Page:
Studio G at the BBC’s old Lime Grove studios in London was on the second floor of the building, meaning that furniture and props had to be transported in a goods lift. On 2 July, 1969, the items being raised included a baby elephant. Accompanied by Alex, a keeper from Chessington Zoo, and his assistant Martin, Lulu had come to appear on the children’s show Blue Peter.
The animal had been booked as a preview of the “summer expedition”, an annual filming trip abroad for the presenters, this time to what was then Ceylon, now Sri Lanka.
“We would introduce Lulu, and talk about the work elephants do in Ceylon, what they eat and drink, how they live, and so on,” recalls co-presenter Peter Purves in his 2013 autobiography, Here’s One I Wrote Earlier.
Inquiries into corporate mishaps often find that there was one decision or omission, seemingly minor at the time, that, in retrospect, seeded disaster. And so it was with Lulu. Rehearsal, Purves reports, had gone smoothly: “Lulu was quite compliant – she had a big chain around her neck that Alex held with one hand, and in the other he held a three-foot long stick with a bulbous end – to emphasise what he wanted Lulu to do, he would tap her with it on the forehead. After which Lulu obeyed his instructions.” However, after the run-through, Blue Peter editor Biddy Baxter came down to the studio floor with an editorial note: “She thought the stick he used looked a little bit cruel, and [asked] could he do the programme without it.”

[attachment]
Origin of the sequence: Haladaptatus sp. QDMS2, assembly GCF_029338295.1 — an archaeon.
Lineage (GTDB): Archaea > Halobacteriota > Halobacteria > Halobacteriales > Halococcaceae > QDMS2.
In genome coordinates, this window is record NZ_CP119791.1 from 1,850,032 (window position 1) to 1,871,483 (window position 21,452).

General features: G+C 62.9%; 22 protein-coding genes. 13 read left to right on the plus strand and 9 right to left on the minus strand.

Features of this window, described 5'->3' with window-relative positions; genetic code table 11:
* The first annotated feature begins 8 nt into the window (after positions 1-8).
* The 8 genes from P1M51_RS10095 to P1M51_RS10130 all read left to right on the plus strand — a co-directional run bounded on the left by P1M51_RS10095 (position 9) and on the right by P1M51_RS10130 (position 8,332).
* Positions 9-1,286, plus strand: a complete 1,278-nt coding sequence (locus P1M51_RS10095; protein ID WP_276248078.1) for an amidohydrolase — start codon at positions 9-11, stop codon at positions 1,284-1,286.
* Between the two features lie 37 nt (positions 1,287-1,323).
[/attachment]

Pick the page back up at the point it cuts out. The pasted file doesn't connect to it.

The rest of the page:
Whether or not because the swish was missing, Lulu lost studio discipline. The rehearsed drink of water from a bucket triggered a downward geyser of pee. Valerie Singleton, John Noakes and Purves stayed on script, feeding their guest some buns, which seemed to go down well, but perhaps accelerated the digestive process. Lulu turned her buttocks to the camera and defecated, something even Piers Morgan has never done on TV.
To relief in the production gallery, Lulu lurchingly began to leave screen-right. But, as the presenters delivered their next lines, she returned, treading on the foot of Noakes, who yelped and leapt into the dung pile. Lulu’s attempted screen-left exit dragged across the floor, through the bathroom soup, her keeper, who keeps yelling “Martin!”, a reference that has confused viewers, but is a request to his assistant for the control tool that had been removed.
Elephants are famous for remembering, but Lulu was the elephant no TV viewer could forget. Fifty years on, tens of millions of viewers know this moment: most recently, from YouTube, but before that, from anthologies of TV cock-ups – such as It’ll Be Alright on the Night (ITV, 1977-2018) and Auntie’s Bloomers (BBC1, 1991-2001), or in the United States, TV’s Bloopers and Practical Jokes (1984-2013).
That 1969 edition of Blue Peter is often cited as an example of the risks of live television. Although, in that respect, Purves’s book drops his own party-pooping scoop: “For years I have honestly believed this was a “live” performance [but] I have to admit … my memory is at fault. In fact the entire programme was recorded as if it was live, on Wednesday 2 July 1969 and transmitted the following day exactly as it all happened in real time.”